Sunday, April 12, 2015

Wherein The Horror Aisle Meets The Movie Crypt...

Firstly, let me apologize for the unexpected and extended period of radio silence. Over the last few weeks I have been putting in between 75 – 90 hours between two jobs, and it has seriously cut into my time for writing. With that out of the way, let’s proceed…

On the evening of Wednesday, March 11th I (and a to-be-announced contributor to The Horror Aisle) attended a special event at the venerable Alamo Drafthouse location on South Lamar – a live edition of The Movie Crypt, hosted by Adam Green and Joe Lynch, accompanied by a double-feature of their respective new movies, Digging Up the Marrow and Everly. I was in no way prepared for what my admission fee would provide – close to six hours of entertainment, insight, vintage trailers, dirty jokes, laughs, and two kick-ass (and vastly different) films. Since the films were released by two different companies, this was a one-shot affair, and one that was not to be missed. If you were not lucky enough to be in Austin and attend, you can recreate the experience in the comfort of your own home by checking out Episode #95 here ( - so grab a copy of Digging Up the Marrow (out now) and Everly (out April 21st), along with your beverage of choice and strap yourself in!

The evening started, appropriately enough, with the theme from The Movie Crypt, some patented Adam and Joe banter, and some audience Q&A. Adam shared a story behind the creation of Marrow, which found its initial inspiration in a piece of fan mail that he received, claiming that Victor Crowley from the Hatchet movies was real, and offering to prove it. After seeing Alex Pardee’s art exhibit, the specifics of the film really began to take hold. Leading up to Digging Up the Marrow were three vintage trailers chosen by Adam Green which set the stage perfectly – E.T. – The Extra-Terrestrial, Nightbreed, and The Blair Witch Project.  So, what exactly is Digging Up the Marrow? It is a fictional documentary (not a found footage film or mockumentary, and I think that is a very important distinction to make) inspired by the art of Alex Pardee and some of Adam Green’s own experiences.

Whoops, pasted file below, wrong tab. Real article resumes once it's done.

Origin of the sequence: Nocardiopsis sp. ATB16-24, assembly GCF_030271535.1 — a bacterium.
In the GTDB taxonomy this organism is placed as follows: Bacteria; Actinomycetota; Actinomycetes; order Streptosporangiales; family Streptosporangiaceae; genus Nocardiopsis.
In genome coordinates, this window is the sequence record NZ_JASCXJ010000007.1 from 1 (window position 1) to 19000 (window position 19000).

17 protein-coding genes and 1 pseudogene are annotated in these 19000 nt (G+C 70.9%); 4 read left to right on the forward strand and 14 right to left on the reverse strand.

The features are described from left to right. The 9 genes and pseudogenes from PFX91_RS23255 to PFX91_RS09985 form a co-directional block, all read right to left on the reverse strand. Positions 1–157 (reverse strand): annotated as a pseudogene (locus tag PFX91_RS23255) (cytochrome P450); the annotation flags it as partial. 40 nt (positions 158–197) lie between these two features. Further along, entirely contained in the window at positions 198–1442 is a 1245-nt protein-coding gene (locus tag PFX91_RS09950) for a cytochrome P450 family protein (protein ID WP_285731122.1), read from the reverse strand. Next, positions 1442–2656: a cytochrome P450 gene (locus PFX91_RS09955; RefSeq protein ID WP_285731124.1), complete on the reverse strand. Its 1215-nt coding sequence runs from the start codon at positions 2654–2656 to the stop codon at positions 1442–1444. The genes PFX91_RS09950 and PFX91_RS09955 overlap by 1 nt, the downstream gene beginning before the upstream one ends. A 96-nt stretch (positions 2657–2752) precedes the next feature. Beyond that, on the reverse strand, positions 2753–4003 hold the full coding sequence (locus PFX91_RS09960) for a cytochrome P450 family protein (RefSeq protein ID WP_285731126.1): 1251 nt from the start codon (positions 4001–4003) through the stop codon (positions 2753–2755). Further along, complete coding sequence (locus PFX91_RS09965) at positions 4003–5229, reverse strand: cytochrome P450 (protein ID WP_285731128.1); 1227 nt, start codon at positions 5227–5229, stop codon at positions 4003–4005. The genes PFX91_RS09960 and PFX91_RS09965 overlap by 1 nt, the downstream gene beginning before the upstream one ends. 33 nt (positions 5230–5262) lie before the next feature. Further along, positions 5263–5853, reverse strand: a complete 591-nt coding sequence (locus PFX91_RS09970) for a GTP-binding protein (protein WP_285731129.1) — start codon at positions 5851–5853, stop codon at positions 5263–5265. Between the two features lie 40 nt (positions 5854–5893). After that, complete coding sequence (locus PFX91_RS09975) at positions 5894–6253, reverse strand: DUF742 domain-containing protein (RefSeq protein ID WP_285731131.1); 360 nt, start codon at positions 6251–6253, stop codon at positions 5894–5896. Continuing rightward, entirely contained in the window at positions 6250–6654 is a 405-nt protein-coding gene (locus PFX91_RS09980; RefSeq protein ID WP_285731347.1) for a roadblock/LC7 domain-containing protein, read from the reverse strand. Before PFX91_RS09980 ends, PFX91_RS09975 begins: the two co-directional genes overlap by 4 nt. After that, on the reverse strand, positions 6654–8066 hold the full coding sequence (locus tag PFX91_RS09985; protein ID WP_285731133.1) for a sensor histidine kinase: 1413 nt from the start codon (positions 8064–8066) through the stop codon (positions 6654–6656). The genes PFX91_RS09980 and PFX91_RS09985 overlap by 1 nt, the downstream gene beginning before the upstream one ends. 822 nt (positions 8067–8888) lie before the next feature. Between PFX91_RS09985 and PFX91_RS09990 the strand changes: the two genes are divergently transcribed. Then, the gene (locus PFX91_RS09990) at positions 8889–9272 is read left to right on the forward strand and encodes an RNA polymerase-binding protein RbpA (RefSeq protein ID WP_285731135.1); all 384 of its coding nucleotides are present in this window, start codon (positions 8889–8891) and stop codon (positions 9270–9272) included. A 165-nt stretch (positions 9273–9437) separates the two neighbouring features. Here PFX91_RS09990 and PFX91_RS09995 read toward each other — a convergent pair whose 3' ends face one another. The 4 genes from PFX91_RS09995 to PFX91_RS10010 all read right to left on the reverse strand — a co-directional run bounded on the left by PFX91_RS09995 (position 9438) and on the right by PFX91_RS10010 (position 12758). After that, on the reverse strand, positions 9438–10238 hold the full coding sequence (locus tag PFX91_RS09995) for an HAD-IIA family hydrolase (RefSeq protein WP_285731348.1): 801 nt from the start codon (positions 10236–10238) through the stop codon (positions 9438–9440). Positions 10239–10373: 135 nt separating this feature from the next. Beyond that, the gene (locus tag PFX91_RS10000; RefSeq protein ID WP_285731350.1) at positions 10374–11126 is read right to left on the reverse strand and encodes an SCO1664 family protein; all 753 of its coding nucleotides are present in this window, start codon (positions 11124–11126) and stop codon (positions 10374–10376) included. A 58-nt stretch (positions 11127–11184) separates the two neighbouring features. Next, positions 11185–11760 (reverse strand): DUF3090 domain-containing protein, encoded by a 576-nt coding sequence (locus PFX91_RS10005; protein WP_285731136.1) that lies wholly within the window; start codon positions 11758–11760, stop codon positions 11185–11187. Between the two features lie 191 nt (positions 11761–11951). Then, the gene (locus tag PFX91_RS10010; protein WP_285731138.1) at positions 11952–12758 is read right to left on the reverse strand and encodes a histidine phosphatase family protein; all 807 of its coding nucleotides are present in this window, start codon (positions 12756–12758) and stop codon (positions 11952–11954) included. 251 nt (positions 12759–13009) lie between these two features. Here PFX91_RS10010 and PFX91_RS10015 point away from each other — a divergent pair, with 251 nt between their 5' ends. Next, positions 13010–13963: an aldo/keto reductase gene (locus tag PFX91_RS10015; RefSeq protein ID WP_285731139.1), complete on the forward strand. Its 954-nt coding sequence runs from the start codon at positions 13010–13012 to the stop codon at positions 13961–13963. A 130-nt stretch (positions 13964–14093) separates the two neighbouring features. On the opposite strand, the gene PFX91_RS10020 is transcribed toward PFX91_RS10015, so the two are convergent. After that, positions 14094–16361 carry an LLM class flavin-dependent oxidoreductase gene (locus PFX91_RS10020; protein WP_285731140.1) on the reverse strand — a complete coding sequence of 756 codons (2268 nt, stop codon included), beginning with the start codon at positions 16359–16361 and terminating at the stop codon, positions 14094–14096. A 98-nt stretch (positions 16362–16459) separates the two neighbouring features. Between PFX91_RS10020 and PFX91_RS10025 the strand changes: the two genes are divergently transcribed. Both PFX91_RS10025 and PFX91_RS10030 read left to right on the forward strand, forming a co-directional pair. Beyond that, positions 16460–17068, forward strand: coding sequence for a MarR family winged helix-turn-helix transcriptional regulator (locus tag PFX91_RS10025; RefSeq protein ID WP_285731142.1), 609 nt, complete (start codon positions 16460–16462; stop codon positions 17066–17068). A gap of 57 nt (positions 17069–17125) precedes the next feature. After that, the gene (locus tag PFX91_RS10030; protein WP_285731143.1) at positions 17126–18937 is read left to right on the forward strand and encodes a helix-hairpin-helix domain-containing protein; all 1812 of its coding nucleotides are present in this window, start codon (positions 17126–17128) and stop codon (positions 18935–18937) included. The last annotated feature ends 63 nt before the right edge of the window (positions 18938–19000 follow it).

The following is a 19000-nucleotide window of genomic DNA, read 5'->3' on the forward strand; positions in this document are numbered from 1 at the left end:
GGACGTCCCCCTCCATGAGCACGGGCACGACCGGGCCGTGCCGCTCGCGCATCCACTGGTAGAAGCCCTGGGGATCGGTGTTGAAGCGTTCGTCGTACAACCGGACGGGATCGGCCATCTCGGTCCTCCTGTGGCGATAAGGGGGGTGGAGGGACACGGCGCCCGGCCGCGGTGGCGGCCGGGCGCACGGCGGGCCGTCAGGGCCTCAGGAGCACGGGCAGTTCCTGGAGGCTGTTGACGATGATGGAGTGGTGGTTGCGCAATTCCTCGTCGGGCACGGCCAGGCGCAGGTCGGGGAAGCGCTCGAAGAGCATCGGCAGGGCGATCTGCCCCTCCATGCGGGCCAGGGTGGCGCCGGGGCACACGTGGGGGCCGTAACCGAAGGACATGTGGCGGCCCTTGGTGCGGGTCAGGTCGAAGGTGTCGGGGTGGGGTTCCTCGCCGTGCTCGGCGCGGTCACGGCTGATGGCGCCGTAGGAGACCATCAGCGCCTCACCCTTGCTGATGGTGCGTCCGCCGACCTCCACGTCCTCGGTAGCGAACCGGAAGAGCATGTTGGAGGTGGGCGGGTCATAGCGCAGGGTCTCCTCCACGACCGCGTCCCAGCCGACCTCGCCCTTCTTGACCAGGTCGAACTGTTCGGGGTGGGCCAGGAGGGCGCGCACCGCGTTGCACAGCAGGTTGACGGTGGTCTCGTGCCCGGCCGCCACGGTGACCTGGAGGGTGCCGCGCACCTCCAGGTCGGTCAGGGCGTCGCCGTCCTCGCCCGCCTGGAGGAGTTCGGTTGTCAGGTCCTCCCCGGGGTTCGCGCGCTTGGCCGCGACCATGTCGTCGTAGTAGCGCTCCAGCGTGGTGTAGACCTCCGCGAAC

I’ll try to stay clear of any spoiler-ish material here so that folks who haven’t yet seen this movie can experience it fresh. In Digging Up the Marrow, Adam Green plays a fictionalized version of himself (similar to his work in Holliston, though obviously played less for laughs). Green receives a package from someone called William Dekker (played to perfection by Ray Wise), who claims to be able to prove that monsters exist and wants Green and his team to help tell his story. Dekker claims to have discovered a world, just under our own, which he calls “The Marrow” where these “different people” live and have developed their own civilization.  Green and his crew begin the process of interviewing Dekker and reviewing his tale, difficult to believe though it may be. After some preliminary interviews, the documentary team travels with Dekker to a secluded cemetery where an entrance to The Marrow supposedly exists. I don’t think it’s a spoiler to state that eventually the team finds what they are looking for before the film takes some surprising left turns. The glimpses of creatures created from Alex Pardee’s art are a highlight of the film, along with Ray Wise’s performance.  If you have enjoyed Adam Green’s previous work in film or television, I can fully recommend this movie. Just don’t think of it as a mockumentary or a found footage film. [In the spirit of full disclosure, I won a copy of the Blu-Ray of Digging Up the Marrow at this screening after asking a question about working with Ray Wise.]